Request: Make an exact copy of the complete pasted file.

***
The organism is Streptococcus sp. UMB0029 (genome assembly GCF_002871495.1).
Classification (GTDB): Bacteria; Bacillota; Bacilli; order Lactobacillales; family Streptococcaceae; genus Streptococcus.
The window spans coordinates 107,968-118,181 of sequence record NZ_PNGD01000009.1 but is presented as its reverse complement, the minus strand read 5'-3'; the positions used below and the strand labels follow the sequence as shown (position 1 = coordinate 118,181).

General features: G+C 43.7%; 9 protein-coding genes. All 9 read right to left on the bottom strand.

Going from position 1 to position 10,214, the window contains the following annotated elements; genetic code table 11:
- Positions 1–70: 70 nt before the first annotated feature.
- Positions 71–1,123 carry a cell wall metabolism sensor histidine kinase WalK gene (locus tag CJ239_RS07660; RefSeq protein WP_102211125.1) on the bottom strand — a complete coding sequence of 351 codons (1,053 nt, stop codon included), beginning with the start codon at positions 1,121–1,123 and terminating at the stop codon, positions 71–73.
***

The organism is Streptococcus sp. UMB0029 (genome assembly GCF_002871495.1).
Classification (GTDB): Bacteria; Bacillota; Bacilli; order Lactobacillales; family Streptococcaceae; genus Streptococcus.
The window spans coordinates 107,968-118,181 of sequence record NZ_PNGD01000009.1 but is presented as its reverse complement, the minus strand read 5'-3'; the positions used below and the strand labels follow the sequence as shown (position 1 = coordinate 118,181).

General features: G+C 43.7%; 9 protein-coding genes. All 9 read right to left on the bottom strand.

Going from position 1 to position 10,214, the window contains the following annotated elements; genetic code table 11:
- Positions 1–70: 70 nt before the first annotated feature.
- Positions 71–1,123 carry a cell wall metabolism sensor histidine kinase WalK gene (locus tag CJ239_RS07660; RefSeq protein WP_102211125.1) on the bottom strand — a complete coding sequence of 351 codons (1,053 nt, stop codon included), beginning with the start codon at positions 1,121–1,123 and terminating at the stop codon, positions 71–73.